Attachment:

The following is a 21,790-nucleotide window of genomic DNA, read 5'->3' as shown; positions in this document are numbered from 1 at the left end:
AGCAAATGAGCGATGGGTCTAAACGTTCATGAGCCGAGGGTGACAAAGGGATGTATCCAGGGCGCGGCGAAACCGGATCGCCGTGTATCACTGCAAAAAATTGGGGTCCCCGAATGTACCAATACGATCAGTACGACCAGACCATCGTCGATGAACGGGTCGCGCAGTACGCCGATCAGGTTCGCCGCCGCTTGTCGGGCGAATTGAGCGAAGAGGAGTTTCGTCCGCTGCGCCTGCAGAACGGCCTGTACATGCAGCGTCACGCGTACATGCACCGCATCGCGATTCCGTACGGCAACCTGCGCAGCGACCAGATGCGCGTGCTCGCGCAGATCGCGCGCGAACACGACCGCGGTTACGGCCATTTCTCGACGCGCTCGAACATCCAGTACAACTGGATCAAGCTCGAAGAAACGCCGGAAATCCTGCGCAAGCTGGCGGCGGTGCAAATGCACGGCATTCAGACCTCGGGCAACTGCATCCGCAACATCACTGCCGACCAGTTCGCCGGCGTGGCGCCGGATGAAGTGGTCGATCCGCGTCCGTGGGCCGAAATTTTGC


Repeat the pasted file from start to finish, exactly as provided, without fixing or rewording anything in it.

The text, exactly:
The following is a 21,790-nucleotide window of genomic DNA, read 5'->3' as shown; positions in this document are numbered from 1 at the left end:
AGCAAATGAGCGATGGGTCTAAACGTTCATGAGCCGAGGGTGACAAAGGGATGTATCCAGGGCGCGGCGAAACCGGATCGCCGTGTATCACTGCAAAAAATTGGGGTCCCCGAATGTACCAATACGATCAGTACGACCAGACCATCGTCGATGAACGGGTCGCGCAGTACGCCGATCAGGTTCGCCGCCGCTTGTCGGGCGAATTGAGCGAAGAGGAGTTTCGTCCGCTGCGCCTGCAGAACGGCCTGTACATGCAGCGTCACGCGTACATGCACCGCATCGCGATTCCGTACGGCAACCTGCGCAGCGACCAGATGCGCGTGCTCGCGCAGATCGCGCGCGAACACGACCGCGGTTACGGCCATTTCTCGACGCGCTCGAACATCCAGTACAACTGGATCAAGCTCGAAGAAACGCCGGAAATCCTGCGCAAGCTGGCGGCGGTGCAAATGCACGGCATTCAGACCTCGGGCAACTGCATCCGCAACATCACTGCCGACCAGTTCGCCGGCGTGGCGCCGGATGAAGTGGTCGATCCGCGTCCGTGGGCCGAAATTTTGC